Create a Reusable Data Transformation Function Using dplyr, enexpr() and !!

R

Using dplyr to build your own functions for aggregating or summarizing data can be tricky. Understanding tidy evaluation is very important. The goal of this post is not to detail how tidy evaluation works but simply give a working example for reference. For more information on this look here.

Let’s say you want to build a function that can be reused at will and does the following: group any dataset by a specific column and provide the average of a numerical value for each sub group. Let’s see how we can do that!

Let’s import some libraries

library(dplyr)

Let’s get some data to play with first!

iris = read.csv("Iris.csv", header=TRUE)
head(iris)
sepal_length sepal_width petal_length petal_width species
1          5.1         3.5          1.4         0.2  setosa
2          4.9         3.0          1.4         0.2  setosa
3          4.7         3.2          1.3         0.2  setosa
4          4.6         3.1          1.5         0.2  setosa
5          5.0         3.6          1.4         0.2  setosa
6          5.4         3.9          1.7         0.4  setosa

Imagine we want a function that groups the iris dataset by species and allow us to compute the average of a specific dimension either sepal_length, sepal_width, petal_length or petal_width.

Let’s create our function using tidy evaluation and dplyr functions!

AvgBySpecies = function(data, summariseby, groupby) {
  # Function that takes three input: a DataFrame, the dimension to summarize and the dimension to group the dataset by.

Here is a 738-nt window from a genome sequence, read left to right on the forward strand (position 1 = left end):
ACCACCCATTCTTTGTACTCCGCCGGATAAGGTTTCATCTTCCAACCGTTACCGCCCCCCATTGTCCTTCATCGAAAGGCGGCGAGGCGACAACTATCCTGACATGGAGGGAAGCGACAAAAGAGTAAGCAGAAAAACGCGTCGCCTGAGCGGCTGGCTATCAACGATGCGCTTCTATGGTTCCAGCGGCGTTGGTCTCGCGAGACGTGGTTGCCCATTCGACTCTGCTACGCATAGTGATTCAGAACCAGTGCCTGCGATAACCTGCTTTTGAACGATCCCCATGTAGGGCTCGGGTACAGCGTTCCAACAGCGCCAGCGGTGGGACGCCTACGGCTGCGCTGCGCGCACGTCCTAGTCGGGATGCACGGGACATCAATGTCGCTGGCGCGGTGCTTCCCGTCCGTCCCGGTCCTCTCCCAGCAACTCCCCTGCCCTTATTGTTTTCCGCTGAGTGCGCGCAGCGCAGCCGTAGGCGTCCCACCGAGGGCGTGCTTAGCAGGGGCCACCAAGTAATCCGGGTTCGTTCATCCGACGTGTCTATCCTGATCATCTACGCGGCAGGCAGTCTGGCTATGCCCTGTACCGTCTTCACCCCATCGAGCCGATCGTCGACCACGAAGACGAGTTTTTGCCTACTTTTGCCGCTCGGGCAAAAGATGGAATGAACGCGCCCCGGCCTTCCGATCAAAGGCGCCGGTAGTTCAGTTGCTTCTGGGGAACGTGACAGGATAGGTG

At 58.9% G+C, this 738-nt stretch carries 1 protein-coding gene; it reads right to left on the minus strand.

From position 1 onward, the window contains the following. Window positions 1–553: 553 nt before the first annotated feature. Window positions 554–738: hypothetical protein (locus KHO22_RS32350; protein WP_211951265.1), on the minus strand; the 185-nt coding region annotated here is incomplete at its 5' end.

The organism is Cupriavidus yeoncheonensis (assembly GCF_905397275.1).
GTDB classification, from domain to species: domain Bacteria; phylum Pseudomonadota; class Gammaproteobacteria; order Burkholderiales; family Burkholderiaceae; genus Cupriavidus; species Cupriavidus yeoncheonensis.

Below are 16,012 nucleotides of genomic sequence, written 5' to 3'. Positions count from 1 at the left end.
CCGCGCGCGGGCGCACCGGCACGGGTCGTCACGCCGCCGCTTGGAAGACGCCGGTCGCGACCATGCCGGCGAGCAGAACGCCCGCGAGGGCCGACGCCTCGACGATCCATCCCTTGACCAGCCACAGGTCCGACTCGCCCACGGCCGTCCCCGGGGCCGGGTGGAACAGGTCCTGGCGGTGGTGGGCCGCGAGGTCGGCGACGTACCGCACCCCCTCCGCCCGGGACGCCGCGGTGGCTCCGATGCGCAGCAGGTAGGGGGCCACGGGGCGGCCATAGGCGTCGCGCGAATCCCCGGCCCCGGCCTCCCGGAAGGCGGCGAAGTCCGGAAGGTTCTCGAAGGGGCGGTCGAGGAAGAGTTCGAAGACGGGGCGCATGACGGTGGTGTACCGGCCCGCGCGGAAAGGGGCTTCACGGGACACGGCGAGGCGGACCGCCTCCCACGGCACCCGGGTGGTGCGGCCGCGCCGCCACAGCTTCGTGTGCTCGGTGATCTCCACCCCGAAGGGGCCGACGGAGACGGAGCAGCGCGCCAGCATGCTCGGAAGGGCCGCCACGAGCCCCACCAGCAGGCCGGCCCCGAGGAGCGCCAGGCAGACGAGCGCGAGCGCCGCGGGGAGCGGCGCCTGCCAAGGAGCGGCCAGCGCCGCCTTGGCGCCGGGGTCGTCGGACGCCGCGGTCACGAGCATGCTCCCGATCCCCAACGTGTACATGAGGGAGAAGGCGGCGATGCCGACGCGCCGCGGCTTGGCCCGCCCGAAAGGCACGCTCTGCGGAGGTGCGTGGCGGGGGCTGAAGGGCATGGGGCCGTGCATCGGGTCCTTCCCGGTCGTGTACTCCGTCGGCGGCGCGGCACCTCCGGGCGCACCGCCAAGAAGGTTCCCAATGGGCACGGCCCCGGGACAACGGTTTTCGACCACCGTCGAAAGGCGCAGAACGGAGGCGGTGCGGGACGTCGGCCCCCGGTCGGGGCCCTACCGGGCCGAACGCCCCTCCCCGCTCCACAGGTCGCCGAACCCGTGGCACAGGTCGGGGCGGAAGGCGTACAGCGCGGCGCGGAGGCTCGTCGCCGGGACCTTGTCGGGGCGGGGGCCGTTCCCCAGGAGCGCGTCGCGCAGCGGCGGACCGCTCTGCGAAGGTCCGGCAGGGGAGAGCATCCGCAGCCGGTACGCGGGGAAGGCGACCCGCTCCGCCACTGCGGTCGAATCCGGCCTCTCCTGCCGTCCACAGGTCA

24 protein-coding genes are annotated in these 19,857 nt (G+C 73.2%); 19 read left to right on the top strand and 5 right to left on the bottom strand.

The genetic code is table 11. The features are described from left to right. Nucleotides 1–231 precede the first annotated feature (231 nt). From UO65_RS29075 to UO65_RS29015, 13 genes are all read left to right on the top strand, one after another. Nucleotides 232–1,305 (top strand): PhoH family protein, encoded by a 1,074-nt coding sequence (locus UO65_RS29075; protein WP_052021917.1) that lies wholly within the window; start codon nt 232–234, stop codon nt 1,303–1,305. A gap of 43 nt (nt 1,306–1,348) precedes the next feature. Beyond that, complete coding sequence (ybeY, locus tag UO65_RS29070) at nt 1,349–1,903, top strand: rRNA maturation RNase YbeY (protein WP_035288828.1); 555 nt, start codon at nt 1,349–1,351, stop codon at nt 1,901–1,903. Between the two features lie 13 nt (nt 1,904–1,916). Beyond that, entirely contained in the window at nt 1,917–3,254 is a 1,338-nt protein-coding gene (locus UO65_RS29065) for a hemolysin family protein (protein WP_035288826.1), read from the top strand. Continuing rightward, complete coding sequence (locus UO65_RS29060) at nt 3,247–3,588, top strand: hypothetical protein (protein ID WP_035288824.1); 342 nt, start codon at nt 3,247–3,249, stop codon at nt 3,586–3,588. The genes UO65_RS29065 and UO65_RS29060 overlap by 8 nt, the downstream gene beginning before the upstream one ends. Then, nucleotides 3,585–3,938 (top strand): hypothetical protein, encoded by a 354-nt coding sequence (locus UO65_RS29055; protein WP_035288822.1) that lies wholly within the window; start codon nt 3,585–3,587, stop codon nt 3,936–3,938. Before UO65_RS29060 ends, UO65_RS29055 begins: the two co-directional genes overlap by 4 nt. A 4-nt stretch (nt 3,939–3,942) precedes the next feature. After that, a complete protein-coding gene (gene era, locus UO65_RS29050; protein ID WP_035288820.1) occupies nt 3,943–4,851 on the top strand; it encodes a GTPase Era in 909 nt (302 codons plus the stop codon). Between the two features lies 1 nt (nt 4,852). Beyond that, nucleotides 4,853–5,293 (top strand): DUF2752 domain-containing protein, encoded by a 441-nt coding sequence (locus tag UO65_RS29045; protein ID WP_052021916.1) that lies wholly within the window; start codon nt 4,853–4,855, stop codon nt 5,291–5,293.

# Returns a DataFrame
  
  # We use enexpr to capture the user's input in other words what is passed to the functions by the user. This is what we want to use to build our new grouped data to be returned.
  summariseby = enexpr(summariseby)
  groupby = enexpr(groupby)
  
  # We use the unquoting parameter !! (bang bang) to pass the variable the user passed as parameter. 
  newData = data %>%
    group_by(!!groupby) %>%
    summarise(metric = mean(!!summariseby))

  colnames(newData) = c("category", "metric")
  
  return(newData %>%
    arrange(metric) %>%
    mutate(category=factor(category, levels=category)))
}

We will run the function for sepal length:

AvgBySpecies(iris,sepal_width,species)
  category   metric
  <fct>       <dbl>
1 versicolor   2.77
2 virginica    2.97
3 setosa       3.42

We do the same computation for petal length:

AvgBySpecies(iris,petal_width,species)
  category   metric
  <fct>       <dbl>
1 setosa      0.244
2 versicolor  1.33 
3 virginica   2.03 

Et voila!

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